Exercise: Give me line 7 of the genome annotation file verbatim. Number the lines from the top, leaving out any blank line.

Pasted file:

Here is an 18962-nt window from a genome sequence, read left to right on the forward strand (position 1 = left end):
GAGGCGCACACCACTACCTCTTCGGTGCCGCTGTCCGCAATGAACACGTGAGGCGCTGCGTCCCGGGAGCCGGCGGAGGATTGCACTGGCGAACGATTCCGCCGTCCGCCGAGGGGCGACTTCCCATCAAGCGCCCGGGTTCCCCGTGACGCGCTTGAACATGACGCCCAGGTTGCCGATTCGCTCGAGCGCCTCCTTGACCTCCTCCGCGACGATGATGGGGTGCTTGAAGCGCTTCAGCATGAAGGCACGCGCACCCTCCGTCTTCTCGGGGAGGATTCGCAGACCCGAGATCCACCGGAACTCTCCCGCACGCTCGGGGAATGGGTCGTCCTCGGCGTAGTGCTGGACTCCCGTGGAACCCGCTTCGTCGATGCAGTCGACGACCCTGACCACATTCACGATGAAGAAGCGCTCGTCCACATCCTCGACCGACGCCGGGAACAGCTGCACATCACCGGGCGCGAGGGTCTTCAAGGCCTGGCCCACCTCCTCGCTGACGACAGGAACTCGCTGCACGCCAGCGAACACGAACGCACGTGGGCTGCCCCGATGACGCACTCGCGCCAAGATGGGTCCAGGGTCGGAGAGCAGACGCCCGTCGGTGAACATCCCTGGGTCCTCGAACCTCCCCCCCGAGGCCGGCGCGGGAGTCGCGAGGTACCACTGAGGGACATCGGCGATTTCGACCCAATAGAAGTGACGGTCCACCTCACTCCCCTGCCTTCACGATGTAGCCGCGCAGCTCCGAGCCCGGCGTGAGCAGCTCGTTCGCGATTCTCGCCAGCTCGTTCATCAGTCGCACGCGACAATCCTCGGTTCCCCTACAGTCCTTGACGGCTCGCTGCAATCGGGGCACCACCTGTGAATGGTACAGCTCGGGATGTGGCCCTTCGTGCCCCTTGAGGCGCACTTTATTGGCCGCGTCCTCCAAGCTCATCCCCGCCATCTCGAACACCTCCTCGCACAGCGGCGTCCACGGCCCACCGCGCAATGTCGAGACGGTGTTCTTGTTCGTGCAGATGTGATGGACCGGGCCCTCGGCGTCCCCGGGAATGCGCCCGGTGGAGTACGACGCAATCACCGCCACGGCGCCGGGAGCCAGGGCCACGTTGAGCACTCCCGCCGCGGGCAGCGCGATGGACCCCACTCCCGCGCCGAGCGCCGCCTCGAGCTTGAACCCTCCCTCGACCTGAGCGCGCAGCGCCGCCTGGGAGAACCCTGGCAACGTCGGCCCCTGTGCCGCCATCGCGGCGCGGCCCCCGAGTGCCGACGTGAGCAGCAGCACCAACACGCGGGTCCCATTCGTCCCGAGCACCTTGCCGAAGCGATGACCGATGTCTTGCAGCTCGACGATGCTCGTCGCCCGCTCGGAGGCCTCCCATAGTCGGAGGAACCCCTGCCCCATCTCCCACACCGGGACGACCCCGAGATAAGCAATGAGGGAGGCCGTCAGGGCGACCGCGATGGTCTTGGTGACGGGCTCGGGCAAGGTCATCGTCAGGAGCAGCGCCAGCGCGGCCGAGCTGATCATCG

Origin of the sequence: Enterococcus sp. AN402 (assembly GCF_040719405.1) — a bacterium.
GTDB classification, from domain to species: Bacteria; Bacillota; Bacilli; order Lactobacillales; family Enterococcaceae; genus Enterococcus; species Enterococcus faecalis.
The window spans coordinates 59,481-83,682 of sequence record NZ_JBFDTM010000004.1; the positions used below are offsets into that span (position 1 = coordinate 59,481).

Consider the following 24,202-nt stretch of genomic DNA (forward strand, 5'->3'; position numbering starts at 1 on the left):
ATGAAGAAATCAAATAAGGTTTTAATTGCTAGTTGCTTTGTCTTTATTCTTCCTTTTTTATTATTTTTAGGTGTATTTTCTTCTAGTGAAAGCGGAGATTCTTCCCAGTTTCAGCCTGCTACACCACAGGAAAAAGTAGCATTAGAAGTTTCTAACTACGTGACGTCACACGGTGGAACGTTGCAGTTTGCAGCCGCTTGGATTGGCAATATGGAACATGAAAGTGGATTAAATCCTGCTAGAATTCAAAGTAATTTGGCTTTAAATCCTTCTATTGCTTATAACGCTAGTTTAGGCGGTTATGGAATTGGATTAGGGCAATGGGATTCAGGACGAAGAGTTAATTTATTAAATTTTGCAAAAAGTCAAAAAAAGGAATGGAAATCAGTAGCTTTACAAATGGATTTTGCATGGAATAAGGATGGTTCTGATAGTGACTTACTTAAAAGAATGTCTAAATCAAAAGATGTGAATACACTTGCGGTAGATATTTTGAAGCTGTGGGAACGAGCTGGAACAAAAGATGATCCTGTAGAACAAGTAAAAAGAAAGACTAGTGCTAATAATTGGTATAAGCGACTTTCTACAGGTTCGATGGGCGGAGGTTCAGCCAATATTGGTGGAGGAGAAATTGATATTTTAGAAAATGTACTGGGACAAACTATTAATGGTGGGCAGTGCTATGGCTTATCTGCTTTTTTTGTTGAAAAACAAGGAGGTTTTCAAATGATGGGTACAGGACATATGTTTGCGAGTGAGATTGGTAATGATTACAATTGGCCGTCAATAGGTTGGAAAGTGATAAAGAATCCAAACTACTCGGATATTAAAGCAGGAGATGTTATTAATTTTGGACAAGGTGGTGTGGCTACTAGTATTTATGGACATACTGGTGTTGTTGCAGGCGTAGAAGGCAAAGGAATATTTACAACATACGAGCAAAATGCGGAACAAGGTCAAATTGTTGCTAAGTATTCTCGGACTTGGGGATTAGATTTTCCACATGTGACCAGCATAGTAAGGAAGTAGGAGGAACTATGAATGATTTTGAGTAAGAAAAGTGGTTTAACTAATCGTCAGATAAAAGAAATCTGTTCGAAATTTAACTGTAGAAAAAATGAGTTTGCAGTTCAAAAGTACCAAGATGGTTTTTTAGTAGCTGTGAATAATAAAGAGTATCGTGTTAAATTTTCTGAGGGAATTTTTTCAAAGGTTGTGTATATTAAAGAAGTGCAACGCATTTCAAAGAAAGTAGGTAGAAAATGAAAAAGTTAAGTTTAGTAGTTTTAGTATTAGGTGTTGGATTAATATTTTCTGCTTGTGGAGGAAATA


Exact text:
ATGAAGAAATCAAATAAGGTTTTAATTGCTAGTTGCTTTGTCTTTATTCTTCCTTTTTTATTATTTTTAGGTGTATTTTCTTCTAGTGAAAGCGGAGATTCTTCCCAGTTTCAGCCTGCTACACCACAGGAAAAAGTAGCATTAGAAGTTTCTAACTACGTGACGTCACACGGTGGAACGTTGCAGTTTGCAGCCGCTTGGATTGGCAATATGGAACATGAAAGTGGATTAAATCCTGCTAGAATTCAAAGTAATTTGGCTTTAAATCCTTCTATTGCTTATAACGCTAGTTTAGGCGGTTATGGAATTGGATTAGGGCAATGGGATTCAGGACGAAGAGTTAATTTATTAAATTTTGCAAAAAGTCAAAAAAAGGAATGGAAATCAGTAGCTTTACAAATGGATTTTGCATGGAATAAGGATGGTTCTGATAGTGACTTACTTAAAAGAATGTCTAAATCAAAAGATGTGAATACACTTGCGGTAGATATTTTGAAGCTGTGGGAACGAGCTGGAACAAAAGATGATCCTGTAGAACAAGTAAAAAGAAAGACTAGTGCTAATAATTGGTATAAGCGACTTTCTACAGGTTCGATGGGCGGAGGTTCAGCCAATATTGGTGGAGGAGAAATTGATATTTTAGAAAATGTACTGGGACAAACTATTAATGGTGGGCAGTGCTATGGCTTATCTGCTTTTTTTGTTGAAAAACAAGGAGGTTTTCAAATGATGGGTACAGGACATATGTTTGCGAGTGAGATTGGTAATGATTACAATTGGCCGTCAATAGGTTGGAAAGTGATAAAGAATCCAAACTACTCGGATATTAAAGCAGGAGATGTTATTAATTTTGGACAAGGTGGTGTGGCTACTAGTATTTATGGACATACTGGTGTTGTTGCAGGCGTAGAAGGCAAAGGAATATTTACAACATACGAGCAAAATGCGGAACAAGGTCAAATTGTTGCTAAGTATTCTCGGACTTGGGGATTAGATTTTCCACATGTGACCAGCATAGTAAGGAAGTAGGAGGAACTATGAATGATTTTGAGTAAGAAAAGTGGTTTAACTAATCGTCAGATAAAAGAAATCTGTTCGAAATTTAACTGTAGAAAAAATGAGTTTGCAGTTCAAAAGTACCAAGATGGTTTTTTAGTAGCTGTGAATAATAAAGAGTATCGTGTTAAATTTTCTGAGGGAATTTTTTCAAAGGTTGTGTATATTAAAGAAGTGCAACGCATTTCAAAGAAAGTAGGTAGAAAATGAAAAAGTTAAGTTTAGTAGTTTTAGTATTAGGTGTTGGATTAATATTTTCTGCTTGTGGAGGAAATA